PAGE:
Overhead heat sources such as Ceramic heaters and Lights are extremely drying and will burn your snake if inside the enclosure. We don't reccommend overhead heat sources unless they are outside the enclosure AND you can also control the humidity inside your enclosure.

A word of warning is appropriate here: Never use a plug-in rock made for desert lizards. These can overheat and burn your snake.


Part of making you snake feel secure in his new home is providing him or her with the proper ‘hide’ that makes them feel safe. We use an inverted terracotta flowerpot with a mouse-hole opening notched out of the rim that allows your snake to enter the hide where it can curl up with its body touching all sides of the inside of the flowerpot. We feel this is the ideal hide, as it’s made of earthen material, it’s inexpensive and you can increase its size as your snake grows. Eventually, your snake will outgrow its terracotta homes and you’ll want to move up to something different, but for a young snake, these make perfect hides.

Note: You’ll want to make sure you plug the drainage hole of the flowerpot so your snake doesn’t try to enter or leave through this opening and get stuck. A snake will try to go through any opening, regardless of the opening size! Snakes do NOT realize how big their bodies are and if their head will fit, they think their whole body will fit. Also, make sure all your decorations do not have holes in them - that includes things like skulls, logs, or other such items.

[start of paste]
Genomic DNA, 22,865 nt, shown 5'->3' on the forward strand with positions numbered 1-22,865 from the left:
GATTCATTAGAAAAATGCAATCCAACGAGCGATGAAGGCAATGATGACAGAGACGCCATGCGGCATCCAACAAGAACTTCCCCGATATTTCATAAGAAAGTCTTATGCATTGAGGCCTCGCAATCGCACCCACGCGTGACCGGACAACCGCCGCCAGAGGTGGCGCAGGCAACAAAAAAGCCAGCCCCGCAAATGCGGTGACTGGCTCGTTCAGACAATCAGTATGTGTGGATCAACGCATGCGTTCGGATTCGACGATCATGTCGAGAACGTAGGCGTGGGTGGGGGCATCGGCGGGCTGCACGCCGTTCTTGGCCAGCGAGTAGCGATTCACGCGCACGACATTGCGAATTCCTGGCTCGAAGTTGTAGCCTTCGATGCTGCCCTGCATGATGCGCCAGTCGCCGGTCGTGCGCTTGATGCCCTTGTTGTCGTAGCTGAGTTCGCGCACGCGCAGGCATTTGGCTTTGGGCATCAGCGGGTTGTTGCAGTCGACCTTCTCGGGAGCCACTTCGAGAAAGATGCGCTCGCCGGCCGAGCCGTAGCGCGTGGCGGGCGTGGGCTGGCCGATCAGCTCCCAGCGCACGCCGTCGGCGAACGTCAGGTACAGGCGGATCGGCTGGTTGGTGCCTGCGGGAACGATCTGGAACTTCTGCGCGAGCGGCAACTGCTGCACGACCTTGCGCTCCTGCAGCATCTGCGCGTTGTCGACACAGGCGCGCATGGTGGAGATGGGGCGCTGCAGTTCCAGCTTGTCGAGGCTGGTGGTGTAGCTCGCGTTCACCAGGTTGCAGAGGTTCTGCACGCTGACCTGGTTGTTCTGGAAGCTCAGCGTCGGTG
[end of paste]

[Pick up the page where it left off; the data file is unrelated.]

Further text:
We also suggest blocking light from the back and sides of the aquarium. This decreases the snakes’ world and increases its sense of security. As your snake grows and becomes more comfortable, you can slowly remove any coverings that block the light.


Lastly, clutter the cage! Fill the enclosure up with hides, sterile rocks, branches, plants and other decorations. The more cluttered the enclosure, the more secure your snake will feel. Again, Just be sure there are no ‘holes’ to get stuck in. You'll also be surprised at how much your Ball Python likes to clime - so make sure the top of the enclosure is LOCKED down at all times!!! Weighing it down with a rock may not be enough! These snakes are all muscle!


As tempting as it may be, avoid handling your new pet until after he/she has eaten for the first time. This will reduce the stress on him/her and will go a long way in reducing your own stress. We try to handle our babies regularly so they are socialized and used to being held. However, being in a new home/environment and possibly traveling many miles through the mail, your new baby has been through a lot and is probably very stressed out when you get him/her.